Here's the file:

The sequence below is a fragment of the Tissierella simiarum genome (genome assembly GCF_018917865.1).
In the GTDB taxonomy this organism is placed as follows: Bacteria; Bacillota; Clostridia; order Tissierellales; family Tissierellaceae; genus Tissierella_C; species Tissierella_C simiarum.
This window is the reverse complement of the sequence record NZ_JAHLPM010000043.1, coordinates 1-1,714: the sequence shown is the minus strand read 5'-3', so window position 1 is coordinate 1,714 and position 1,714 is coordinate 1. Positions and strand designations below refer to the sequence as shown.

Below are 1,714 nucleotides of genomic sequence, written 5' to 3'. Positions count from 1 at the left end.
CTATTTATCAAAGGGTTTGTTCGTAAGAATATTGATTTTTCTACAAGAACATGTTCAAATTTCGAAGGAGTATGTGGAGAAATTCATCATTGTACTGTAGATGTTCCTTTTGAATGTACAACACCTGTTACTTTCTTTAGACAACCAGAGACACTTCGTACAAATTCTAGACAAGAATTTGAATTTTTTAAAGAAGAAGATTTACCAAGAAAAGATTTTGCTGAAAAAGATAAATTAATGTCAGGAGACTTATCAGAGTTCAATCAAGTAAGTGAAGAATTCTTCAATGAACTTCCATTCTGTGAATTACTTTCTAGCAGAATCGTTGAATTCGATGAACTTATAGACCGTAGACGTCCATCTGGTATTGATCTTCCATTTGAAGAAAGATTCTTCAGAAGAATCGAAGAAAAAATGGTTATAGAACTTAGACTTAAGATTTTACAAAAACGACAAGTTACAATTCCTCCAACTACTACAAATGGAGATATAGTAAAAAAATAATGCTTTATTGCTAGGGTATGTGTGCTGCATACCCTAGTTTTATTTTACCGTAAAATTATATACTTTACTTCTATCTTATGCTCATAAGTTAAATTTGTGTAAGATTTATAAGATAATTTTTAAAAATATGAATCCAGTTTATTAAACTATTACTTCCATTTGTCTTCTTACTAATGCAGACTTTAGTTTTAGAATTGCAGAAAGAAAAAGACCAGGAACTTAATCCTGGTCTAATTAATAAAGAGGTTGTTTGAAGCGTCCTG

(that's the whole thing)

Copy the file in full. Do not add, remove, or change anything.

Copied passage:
The sequence below is a fragment of the Tissierella simiarum genome (genome assembly GCF_018917865.1).
In the GTDB taxonomy this organism is placed as follows: Bacteria; Bacillota; Clostridia; order Tissierellales; family Tissierellaceae; genus Tissierella_C; species Tissierella_C simiarum.
This window is the reverse complement of the sequence record NZ_JAHLPM010000043.1, coordinates 1-1,714: the sequence shown is the minus strand read 5'-3', so window position 1 is coordinate 1,714 and position 1,714 is coordinate 1. Positions and strand designations below refer to the sequence as shown.

Below are 1,714 nucleotides of genomic sequence, written 5' to 3'. Positions count from 1 at the left end.
CTATTTATCAAAGGGTTTGTTCGTAAGAATATTGATTTTTCTACAAGAACATGTTCAAATTTCGAAGGAGTATGTGGAGAAATTCATCATTGTACTGTAGATGTTCCTTTTGAATGTACAACACCTGTTACTTTCTTTAGACAACCAGAGACACTTCGTACAAATTCTAGACAAGAATTTGAATTTTTTAAAGAAGAAGATTTACCAAGAAAAGATTTTGCTGAAAAAGATAAATTAATGTCAGGAGACTTATCAGAGTTCAATCAAGTAAGTGAAGAATTCTTCAATGAACTTCCATTCTGTGAATTACTTTCTAGCAGAATCGTTGAATTCGATGAACTTATAGACCGTAGACGTCCATCTGGTATTGATCTTCCATTTGAAGAAAGATTCTTCAGAAGAATCGAAGAAAAAATGGTTATAGAACTTAGACTTAAGATTTTACAAAAACGACAAGTTACAATTCCTCCAACTACTACAAATGGAGATATAGTAAAAAAATAATGCTTTATTGCTAGGGTATGTGTGCTGCATACCCTAGTTTTATTTTACCGTAAAATTATATACTTTACTTCTATCTTATGCTCATAAGTTAAATTTGTGTAAGATTTATAAGATAATTTTTAAAAATATGAATCCAGTTTATTAAACTATTACTTCCATTTGTCTTCTTACTAATGCAGACTTTAGTTTTAGAATTGCAGAAAGAAAAAGACCAGGAACTTAATCCTGGTCTAATTAATAAAGAGGTTGTTTGAAGCGTCCTG